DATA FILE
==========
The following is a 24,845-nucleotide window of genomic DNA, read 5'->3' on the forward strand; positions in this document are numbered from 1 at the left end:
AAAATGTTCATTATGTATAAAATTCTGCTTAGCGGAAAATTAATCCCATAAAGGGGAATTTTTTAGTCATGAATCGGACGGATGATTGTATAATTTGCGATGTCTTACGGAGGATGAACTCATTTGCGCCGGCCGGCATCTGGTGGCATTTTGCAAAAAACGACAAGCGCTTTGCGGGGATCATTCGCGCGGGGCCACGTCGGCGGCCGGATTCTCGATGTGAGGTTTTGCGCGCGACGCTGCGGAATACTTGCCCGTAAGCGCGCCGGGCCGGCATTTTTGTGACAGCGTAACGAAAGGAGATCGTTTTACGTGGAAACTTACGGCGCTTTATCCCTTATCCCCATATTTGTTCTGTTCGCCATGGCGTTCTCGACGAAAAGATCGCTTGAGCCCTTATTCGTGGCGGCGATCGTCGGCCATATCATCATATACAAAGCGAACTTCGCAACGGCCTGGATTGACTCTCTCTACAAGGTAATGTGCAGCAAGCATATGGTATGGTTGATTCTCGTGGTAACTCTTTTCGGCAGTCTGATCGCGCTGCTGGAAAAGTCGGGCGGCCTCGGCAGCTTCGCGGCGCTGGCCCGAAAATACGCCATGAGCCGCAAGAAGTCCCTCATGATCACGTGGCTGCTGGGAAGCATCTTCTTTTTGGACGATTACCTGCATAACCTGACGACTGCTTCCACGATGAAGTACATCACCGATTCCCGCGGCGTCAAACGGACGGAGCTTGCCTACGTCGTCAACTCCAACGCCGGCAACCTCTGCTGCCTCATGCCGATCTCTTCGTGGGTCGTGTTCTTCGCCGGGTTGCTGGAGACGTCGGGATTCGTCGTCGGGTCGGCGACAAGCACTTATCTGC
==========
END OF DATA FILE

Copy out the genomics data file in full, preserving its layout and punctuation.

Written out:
The following is a 24,845-nucleotide window of genomic DNA, read 5'->3' on the forward strand; positions in this document are numbered from 1 at the left end:
AAAATGTTCATTATGTATAAAATTCTGCTTAGCGGAAAATTAATCCCATAAAGGGGAATTTTTTAGTCATGAATCGGACGGATGATTGTATAATTTGCGATGTCTTACGGAGGATGAACTCATTTGCGCCGGCCGGCATCTGGTGGCATTTTGCAAAAAACGACAAGCGCTTTGCGGGGATCATTCGCGCGGGGCCACGTCGGCGGCCGGATTCTCGATGTGAGGTTTTGCGCGCGACGCTGCGGAATACTTGCCCGTAAGCGCGCCGGGCCGGCATTTTTGTGACAGCGTAACGAAAGGAGATCGTTTTACGTGGAAACTTACGGCGCTTTATCCCTTATCCCCATATTTGTTCTGTTCGCCATGGCGTTCTCGACGAAAAGATCGCTTGAGCCCTTATTCGTGGCGGCGATCGTCGGCCATATCATCATATACAAAGCGAACTTCGCAACGGCCTGGATTGACTCTCTCTACAAGGTAATGTGCAGCAAGCATATGGTATGGTTGATTCTCGTGGTAACTCTTTTCGGCAGTCTGATCGCGCTGCTGGAAAAGTCGGGCGGCCTCGGCAGCTTCGCGGCGCTGGCCCGAAAATACGCCATGAGCCGCAAGAAGTCCCTCATGATCACGTGGCTGCTGGGAAGCATCTTCTTTTTGGACGATTACCTGCATAACCTGACGACTGCTTCCACGATGAAGTACATCACCGATTCCCGCGGCGTCAAACGGACGGAGCTTGCCTACGTCGTCAACTCCAACGCCGGCAACCTCTGCTGCCTCATGCCGATCTCTTCGTGGGTCGTGTTCTTCGCCGGGTTGCTGGAGACGTCGGGATTCGTCGTCGGGTCGGCGACAAGCACTTATCTGC